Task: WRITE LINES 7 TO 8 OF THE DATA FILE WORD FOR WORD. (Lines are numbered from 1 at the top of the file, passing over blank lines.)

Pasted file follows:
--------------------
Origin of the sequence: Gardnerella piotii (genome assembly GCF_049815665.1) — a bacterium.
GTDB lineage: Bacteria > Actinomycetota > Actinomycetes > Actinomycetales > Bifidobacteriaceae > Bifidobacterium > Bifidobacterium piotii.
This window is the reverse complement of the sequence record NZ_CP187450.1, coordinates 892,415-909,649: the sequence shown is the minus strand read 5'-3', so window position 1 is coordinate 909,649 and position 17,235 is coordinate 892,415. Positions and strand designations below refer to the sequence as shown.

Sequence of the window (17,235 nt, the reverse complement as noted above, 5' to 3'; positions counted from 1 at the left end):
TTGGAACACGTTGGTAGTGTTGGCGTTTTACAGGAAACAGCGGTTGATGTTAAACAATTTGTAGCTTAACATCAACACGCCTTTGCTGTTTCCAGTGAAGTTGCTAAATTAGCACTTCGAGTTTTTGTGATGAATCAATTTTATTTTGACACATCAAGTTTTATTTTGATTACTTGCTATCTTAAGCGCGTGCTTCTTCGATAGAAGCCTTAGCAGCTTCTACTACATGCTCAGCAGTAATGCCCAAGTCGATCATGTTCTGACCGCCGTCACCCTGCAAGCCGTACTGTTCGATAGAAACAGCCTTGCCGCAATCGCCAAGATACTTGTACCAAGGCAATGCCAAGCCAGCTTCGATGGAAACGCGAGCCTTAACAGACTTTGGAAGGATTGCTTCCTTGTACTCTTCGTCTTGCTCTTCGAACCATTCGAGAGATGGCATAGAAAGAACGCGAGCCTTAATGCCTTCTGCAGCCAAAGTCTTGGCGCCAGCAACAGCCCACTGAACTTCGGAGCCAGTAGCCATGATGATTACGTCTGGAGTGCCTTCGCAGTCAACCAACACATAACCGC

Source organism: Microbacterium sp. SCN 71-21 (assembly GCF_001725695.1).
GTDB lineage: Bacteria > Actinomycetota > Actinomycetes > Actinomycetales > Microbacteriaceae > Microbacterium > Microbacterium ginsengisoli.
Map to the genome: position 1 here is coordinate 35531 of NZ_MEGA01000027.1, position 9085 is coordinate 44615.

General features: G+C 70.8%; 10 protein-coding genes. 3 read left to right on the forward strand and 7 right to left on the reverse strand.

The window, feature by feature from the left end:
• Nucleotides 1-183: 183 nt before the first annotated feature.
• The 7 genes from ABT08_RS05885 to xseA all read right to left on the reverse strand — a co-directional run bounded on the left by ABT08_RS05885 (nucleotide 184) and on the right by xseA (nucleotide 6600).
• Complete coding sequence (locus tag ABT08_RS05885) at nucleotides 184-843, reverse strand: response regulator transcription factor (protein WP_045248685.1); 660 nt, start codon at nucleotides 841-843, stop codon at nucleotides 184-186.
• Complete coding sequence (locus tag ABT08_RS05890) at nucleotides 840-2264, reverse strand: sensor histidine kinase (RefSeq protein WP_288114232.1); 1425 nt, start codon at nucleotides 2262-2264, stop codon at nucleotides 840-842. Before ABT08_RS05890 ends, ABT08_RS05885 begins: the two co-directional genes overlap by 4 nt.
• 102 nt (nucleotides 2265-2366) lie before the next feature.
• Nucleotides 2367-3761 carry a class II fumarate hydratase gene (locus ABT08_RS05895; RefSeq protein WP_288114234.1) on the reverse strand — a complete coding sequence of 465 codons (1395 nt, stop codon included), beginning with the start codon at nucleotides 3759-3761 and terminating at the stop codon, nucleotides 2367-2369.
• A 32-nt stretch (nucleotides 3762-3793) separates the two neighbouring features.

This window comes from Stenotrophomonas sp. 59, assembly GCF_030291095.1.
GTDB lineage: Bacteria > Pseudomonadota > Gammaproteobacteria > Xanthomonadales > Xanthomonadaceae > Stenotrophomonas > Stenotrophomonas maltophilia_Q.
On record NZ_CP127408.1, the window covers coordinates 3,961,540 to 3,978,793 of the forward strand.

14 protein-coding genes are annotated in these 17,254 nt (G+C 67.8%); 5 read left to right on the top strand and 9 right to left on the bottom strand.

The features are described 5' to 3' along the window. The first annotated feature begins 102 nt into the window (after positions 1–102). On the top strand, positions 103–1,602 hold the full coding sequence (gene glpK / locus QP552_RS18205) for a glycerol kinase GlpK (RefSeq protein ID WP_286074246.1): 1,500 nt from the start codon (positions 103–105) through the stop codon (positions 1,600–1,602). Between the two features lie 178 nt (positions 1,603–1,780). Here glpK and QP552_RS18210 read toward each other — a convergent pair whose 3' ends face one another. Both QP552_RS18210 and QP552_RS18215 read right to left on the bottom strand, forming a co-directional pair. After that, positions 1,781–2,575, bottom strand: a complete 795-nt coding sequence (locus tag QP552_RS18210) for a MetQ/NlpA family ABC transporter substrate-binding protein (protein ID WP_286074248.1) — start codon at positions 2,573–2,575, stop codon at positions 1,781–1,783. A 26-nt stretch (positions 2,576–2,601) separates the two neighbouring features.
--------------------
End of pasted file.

GTDB lineage: Bacteria > Actinomycetota > Actinomycetes > Actinomycetales > Microbacteriaceae > Microbacterium > Microbacterium ginsengisoli.
Map to the genome: position 1 here is coordinate 35531 of NZ_MEGA01000027.1, position 9085 is coordinate 44615.